Today's Editorial - 29 November 2020
Woes of farmers vanish
Source: By PRAMOD KUMAR: Deccan Herald
Three important bills concerning the farm sector were passed and became act amid contrasting voices of the ruling and opposition parties. Under the first bill, a farmer can sell his output anywhere outside the Agricultural Produce Market Committees (APMCs), which in turn allows him to carry out intra-state and inter-state trade of agriculture and perhaps help earn better returns. The state governments are prohibited from levying any market fee or cess outside the APMC areas which would reduce state earnings from APMCs.
The second bill on the other hand provides a framework for contract farming. Here, a farmer and a contracting agency can have a prior agreement about produce and its price. In case of any disputes regarding the compliance of the contract terms at a later date, a dispute settlement mechanism will be put in place.
The third bill concerns stocking of agriculture commodities which allows the building of stocks for agriculture produce, except in times of emergencies like war or steep price rise. This bill will also have strong implications for price formation.
The ruling party considers these bills will facilitate a liberalised and competitive market structure to the agriculture sector and benefit farmers through better price realisation.
Certain issues are worth noting here. The motive behind the creation of the APMC structure decades ago was to provide a better price to the farmers through an auction mechanism where buyers and sellers meet and prices are realised through competitive bids.
But economic theory tells us that a (perfectively) competitive market requires a large number of buyers as well as sellers and flow of information. However, as buyers are much smaller in numbers than sellers, there are collusive agreements between the buyers and the commission agents who carry out the auction process at the APMCs. As a result, and as is well-known, prices are not favourable to the sellers, that is, the farmers.
Given the fact that 80% of Indian farmers are small and marginal and that they may not themselves be able to sell their produce in markets outside their states due to high transaction costs, it is easy to see why a trader class will continue to flourish.
The percentage of farmers benefiting through contract farming is also meagre in India. The principal question is whether allowing trade outside the premises of the mandi will be sufficient to attract a considerably large number of buyers that may bring up the price level?
There is an example of Bihar which repealed its APMC Act in 2006 with a similar objective to attract private investment in the sector and gave charge of the markets to the sub-divisional officers in that area.
The state has not only failed to attract investment for new market infrastructure, the existing infrastructure has also eroded over time due to poor care and maintenance. There are a few states where APMCs were never in existence - Kerala, Manipur, Mizoram and Sikkim.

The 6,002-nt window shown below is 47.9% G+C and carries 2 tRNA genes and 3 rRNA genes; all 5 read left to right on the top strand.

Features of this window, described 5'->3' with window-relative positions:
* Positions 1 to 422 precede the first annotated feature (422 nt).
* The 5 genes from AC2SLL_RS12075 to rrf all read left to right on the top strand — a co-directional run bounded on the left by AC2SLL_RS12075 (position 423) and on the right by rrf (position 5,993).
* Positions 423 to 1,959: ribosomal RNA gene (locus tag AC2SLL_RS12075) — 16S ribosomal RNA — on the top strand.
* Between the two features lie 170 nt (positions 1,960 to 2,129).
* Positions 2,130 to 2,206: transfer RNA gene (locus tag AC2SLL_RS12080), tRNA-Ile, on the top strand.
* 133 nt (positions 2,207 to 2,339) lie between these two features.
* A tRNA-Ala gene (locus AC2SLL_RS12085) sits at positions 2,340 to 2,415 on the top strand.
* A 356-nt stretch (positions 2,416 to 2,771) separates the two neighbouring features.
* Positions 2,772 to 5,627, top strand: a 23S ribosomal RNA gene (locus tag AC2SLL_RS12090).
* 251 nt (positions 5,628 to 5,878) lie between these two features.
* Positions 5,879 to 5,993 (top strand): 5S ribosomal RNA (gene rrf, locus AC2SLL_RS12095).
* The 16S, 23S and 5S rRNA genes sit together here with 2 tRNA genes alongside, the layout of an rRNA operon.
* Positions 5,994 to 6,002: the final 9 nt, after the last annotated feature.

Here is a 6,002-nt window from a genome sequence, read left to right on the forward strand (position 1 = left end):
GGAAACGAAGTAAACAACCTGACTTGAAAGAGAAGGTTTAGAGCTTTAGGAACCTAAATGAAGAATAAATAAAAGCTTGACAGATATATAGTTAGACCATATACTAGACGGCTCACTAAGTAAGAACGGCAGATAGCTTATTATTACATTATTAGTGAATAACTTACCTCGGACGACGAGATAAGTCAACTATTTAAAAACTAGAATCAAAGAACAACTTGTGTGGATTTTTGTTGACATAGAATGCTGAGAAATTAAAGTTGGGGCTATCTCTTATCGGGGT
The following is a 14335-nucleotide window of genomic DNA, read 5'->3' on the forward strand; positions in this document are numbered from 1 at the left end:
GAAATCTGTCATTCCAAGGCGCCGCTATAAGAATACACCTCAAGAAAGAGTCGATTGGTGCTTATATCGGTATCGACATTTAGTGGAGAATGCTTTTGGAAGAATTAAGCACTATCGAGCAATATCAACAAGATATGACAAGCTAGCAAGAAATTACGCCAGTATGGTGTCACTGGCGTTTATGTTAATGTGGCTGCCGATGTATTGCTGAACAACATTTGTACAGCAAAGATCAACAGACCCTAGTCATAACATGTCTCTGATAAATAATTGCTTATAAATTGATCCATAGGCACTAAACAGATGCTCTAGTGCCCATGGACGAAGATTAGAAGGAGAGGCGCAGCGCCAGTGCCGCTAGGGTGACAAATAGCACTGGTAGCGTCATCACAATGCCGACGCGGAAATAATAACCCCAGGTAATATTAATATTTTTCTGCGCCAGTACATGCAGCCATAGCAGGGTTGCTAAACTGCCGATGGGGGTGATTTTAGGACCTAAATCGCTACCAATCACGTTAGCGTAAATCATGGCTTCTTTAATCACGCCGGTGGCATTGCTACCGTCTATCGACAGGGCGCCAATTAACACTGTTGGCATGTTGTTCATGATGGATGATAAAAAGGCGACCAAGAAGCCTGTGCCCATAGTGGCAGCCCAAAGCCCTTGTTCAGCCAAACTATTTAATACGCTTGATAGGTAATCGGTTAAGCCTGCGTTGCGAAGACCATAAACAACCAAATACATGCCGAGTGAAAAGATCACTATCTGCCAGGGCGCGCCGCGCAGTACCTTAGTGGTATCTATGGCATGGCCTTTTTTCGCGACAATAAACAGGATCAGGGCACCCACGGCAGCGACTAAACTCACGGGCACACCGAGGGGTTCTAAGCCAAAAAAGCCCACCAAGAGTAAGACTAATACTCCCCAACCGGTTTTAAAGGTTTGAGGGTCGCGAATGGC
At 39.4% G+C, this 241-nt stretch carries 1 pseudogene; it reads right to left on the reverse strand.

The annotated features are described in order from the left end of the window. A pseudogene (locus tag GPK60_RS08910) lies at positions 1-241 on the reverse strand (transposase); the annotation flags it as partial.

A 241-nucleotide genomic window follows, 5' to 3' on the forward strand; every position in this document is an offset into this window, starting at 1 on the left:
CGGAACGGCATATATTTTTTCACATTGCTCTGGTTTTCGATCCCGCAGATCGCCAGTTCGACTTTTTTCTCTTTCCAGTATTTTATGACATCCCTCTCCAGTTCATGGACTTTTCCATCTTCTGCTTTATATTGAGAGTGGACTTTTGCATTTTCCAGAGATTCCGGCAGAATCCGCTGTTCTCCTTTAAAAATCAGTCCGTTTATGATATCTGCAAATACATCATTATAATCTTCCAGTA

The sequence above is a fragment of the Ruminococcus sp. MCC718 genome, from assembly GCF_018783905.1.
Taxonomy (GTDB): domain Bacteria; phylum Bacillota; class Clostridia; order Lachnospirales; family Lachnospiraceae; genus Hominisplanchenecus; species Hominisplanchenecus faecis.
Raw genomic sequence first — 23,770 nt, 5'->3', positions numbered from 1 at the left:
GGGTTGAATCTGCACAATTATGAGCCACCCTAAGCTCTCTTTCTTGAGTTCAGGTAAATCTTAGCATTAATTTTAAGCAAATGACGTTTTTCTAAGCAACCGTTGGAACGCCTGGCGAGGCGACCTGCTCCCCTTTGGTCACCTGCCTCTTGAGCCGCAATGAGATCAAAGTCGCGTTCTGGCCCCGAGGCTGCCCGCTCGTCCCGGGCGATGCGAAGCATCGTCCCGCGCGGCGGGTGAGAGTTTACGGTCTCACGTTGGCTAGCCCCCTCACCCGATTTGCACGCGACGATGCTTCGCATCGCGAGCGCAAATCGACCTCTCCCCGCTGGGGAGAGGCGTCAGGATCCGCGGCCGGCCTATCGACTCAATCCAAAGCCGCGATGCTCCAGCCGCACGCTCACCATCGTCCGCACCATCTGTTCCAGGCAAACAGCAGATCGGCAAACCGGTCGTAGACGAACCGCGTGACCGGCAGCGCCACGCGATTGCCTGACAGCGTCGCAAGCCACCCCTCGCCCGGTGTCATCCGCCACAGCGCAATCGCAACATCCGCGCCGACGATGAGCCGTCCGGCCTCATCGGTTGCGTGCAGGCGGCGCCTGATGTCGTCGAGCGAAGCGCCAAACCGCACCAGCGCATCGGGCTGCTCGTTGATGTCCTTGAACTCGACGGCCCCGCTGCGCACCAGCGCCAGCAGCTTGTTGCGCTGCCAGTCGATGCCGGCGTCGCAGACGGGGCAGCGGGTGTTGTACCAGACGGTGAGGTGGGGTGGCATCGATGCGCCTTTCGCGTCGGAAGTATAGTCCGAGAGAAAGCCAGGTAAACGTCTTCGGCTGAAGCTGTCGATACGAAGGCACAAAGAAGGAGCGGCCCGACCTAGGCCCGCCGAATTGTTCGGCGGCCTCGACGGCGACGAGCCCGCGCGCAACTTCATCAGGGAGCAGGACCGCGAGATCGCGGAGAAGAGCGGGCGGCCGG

They don’t exist in some Union Territories also - Andaman & Nicobar Islands, Lakshadweep, Daman & Diu and Dadar and Nagar Haveli. Are these states and UTs in a better position when it comes to marketing? The market practice in most of these states happens through rural haats, weekly markets and shandis.
In Kerala, private shops exist in the vicinity of producing centres but they do not cater to all commodities and consequently, farmers have to approach different avenues for selling their commercial produce. In Sikkim, marketing takes place in kisan bazaars and weekly grameen haats which serve as rural periodical markets.
In other north-eastern states as well as Union Territories as mentioned above, there is no systematic marketing infrastructure for agricultural produce. The biggest issue in such markets is the lack of information on prices and arrival of produce.
The Committee of State Ministers, constituted in 2010 for agricultural marketing reforms, observed that complete deregulation of markets would not help in attracting adequate private investment to make substantial change.
It noted that there is a need for an appropriate legal and institutional structure with a regulation having developmental thrust to ensure orderly functioning of markets and to attract investment for infrastructure development.
In this light, the existing Gramin Haats whose number is almost four times compared to APMC mandis and which are spread throughout the country, need strengthening to improve agriculture marketing and provide an appropriate price to the farmers.
This was also suggested by the 62nd report of the Standing Committee on Agriculture 2018-19 constituted by the 16th Lok Sabha. A better market infrastructure where more sellers as well as buyers participate to bring about a competitive and remunerative price to the farmers can only improve the state of the Indian farmers.
One of the major problems of agriculture produce marketing is the perishable nature of agricultural products, especially the horticulture and animal products. Cold storage facilities are crucial for farmers to store their produce to sell at a later date at a better price.
But this critical infrastructure continues to remain poor in the country. This is a major lacuna that needs to be filled if we wish to increase the income of our farmers.
A presumption that the market mechanism will bring investment to this essential infrastructure sector may not come true without a proper level-playing field for agriculture vis-a-vis rest of the economy. The role of the public sector basic investment remains the key for the same.